Do I Need Insurance for a Junk Removal Company?

by Carol Deeb; Updated September 26, 2017

Starting a junk removal company involves attention to many details. After you apply for the licenses and permits required by your local jurisdiction, purchase your vehicles and hire employees, you will need to determine how to best to protect your investment. Purchasing commercial insurance to adequately cover all of your business activities is important in the junk removal industry.

Purpose

Whether you have purchased a franchise or are opening a junk removal business on your own, you will be performing most of the same tasks for your clients. Using a truck or other large vehicle, you and your employees will haul unwanted items from people's homes. Some of the junk that you will be asked to remove will be furniture, trash, wood and other construction materials, large appliances and electronics. More than likely, you will not be allowed to take chemicals or other hazardous materials. Your employees will be driving a truck, lifting items and carrying them in and out of the vehicle. There is a chance that they can be injured. Also, since the owner of the junk may be present, they may be hurt, too. Commercial business insurance will protect you up to your policy limits if you are liable for damage or injury.

Business Insurance

Commercial insurance policies protect your business against theft and other losses. However, an important facet of coverage is commercial liability. This type of policy is for property damage or injury to your customers. If you are sued, the insurance company will defend you and pay a judgment up to your policy limit. If you have low coverage, the amount over your limit will be paid by you. Most commercial business policies also will cover you in claims of copyright violations. However, general business coverage normally excludes claims of injury by employees, damage by company-owned vehicles and intentional damages.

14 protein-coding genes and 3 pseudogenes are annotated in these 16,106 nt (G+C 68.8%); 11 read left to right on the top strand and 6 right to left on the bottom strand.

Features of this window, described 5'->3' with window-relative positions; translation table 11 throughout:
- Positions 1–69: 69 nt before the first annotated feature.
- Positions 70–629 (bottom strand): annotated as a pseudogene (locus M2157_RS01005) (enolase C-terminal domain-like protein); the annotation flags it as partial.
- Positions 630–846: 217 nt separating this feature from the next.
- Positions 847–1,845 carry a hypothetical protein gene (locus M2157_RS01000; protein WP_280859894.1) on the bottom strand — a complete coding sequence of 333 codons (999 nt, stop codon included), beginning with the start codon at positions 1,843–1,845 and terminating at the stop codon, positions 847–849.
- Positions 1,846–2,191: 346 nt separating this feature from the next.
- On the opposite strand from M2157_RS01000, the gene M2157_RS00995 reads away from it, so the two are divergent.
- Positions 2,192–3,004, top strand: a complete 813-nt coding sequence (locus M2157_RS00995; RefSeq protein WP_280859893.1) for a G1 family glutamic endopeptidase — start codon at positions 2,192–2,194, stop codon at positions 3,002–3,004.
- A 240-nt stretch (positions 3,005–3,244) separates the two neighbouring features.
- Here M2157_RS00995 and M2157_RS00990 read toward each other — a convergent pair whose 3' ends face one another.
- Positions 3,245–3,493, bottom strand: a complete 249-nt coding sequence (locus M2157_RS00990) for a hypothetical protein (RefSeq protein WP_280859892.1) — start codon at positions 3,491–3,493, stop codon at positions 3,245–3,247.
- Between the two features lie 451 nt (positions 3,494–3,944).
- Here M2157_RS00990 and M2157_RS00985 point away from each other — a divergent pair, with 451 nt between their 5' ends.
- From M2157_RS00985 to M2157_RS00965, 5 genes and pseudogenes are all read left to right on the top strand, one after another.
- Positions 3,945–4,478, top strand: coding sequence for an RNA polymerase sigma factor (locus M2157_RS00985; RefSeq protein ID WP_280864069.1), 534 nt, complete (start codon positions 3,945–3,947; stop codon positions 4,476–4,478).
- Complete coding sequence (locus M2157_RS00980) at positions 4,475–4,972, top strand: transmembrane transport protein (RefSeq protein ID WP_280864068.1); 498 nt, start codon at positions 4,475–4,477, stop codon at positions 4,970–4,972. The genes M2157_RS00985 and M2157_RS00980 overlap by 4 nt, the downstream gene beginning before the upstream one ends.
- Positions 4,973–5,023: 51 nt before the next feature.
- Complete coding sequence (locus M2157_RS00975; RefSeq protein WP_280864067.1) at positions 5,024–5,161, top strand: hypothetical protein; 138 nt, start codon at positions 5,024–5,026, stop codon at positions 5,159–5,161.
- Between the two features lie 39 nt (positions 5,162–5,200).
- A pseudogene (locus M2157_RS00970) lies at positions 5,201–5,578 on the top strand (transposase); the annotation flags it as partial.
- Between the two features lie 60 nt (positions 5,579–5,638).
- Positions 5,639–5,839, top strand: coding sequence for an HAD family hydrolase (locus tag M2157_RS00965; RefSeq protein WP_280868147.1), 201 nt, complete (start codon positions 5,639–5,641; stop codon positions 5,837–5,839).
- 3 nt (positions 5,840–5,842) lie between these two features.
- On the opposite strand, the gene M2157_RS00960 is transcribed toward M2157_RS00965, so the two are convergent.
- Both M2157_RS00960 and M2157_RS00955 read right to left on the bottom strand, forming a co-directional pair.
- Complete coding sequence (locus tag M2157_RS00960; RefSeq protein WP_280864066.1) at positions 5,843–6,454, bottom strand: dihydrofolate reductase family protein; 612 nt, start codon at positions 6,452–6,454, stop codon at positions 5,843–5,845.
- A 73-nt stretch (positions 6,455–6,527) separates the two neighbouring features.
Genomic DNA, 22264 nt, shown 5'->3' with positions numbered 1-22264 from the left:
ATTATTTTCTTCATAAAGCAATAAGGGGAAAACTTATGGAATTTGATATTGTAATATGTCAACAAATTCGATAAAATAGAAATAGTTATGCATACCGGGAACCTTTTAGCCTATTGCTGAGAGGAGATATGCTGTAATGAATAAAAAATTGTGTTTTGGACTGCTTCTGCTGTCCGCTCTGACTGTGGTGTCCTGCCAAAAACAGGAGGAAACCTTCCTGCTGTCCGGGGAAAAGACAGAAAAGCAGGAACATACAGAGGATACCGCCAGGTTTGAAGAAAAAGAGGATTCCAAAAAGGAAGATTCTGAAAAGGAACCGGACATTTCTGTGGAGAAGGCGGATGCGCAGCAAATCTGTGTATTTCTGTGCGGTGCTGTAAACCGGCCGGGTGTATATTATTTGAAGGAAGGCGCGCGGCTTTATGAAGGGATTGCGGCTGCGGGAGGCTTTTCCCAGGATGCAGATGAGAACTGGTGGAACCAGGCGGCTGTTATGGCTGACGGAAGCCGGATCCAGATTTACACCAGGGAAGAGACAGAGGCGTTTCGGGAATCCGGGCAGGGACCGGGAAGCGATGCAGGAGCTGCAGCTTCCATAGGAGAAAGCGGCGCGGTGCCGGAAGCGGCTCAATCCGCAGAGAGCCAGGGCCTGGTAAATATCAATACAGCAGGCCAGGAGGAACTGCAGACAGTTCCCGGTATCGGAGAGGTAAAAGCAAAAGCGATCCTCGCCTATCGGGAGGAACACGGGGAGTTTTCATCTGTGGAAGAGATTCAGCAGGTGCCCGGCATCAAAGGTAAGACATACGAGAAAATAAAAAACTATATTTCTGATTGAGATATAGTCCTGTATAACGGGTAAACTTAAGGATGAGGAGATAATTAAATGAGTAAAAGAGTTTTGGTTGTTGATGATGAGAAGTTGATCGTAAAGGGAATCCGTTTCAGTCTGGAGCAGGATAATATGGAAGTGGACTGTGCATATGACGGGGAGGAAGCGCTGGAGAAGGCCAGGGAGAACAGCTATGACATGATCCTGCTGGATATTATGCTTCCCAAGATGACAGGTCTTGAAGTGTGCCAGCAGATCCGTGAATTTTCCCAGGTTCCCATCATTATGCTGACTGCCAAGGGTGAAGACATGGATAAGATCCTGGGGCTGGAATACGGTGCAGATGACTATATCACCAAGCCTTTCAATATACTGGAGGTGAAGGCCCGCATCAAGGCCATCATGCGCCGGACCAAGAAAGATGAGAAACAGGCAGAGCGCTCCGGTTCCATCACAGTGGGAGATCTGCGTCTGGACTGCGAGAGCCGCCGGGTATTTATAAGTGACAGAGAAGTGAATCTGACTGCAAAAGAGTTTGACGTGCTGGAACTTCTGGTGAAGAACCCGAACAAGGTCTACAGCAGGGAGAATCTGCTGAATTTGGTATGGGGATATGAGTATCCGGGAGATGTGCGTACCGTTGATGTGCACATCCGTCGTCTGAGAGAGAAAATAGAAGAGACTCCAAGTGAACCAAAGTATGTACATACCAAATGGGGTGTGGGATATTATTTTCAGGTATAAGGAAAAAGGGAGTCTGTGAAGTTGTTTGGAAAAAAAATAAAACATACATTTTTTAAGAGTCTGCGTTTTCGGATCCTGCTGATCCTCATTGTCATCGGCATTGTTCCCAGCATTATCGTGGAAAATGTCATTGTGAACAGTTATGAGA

Vehicle Insurance

As a junk removal company, you will have at least one, or possibly a fleet, of vehicles. With employees driving around town or further, you risk the possibility that one of your vehicles will cause bodily injury or property damage in the course of doing business. This exposes you and your company to claims of liability that are not covered by your general business policy. If the registration on the vehicles is in your company's name and are driven by your employees, you will need commercial insurance.

Workers' Compensation

Since employees may be exposed to heavy lifting and other on-the-job hazards, it will be your responsibility to keep them safe. Providing training and the proper equipment is the first step. However, if an employee is injured while performing duties, you will be liable for paying medical expenses and a portion of lost wages. You also open yourself up to lawsuits filed by injured employees. Workers compensation insurance compensates your employees and protects you from being sued in most instances. Each state has its own requirements for employer policies, so research the law where you do business to make sure that you are operating legally.

About the Author

Carol Deeb has been an editor and writer since 1988. Her work has appeared in magazines, newspapers and online publications, as well as a book on education. Deeb is a real-estate investor and business owner with professional experience in human resources. She holds a Bachelor of Arts in English from San Diego State University.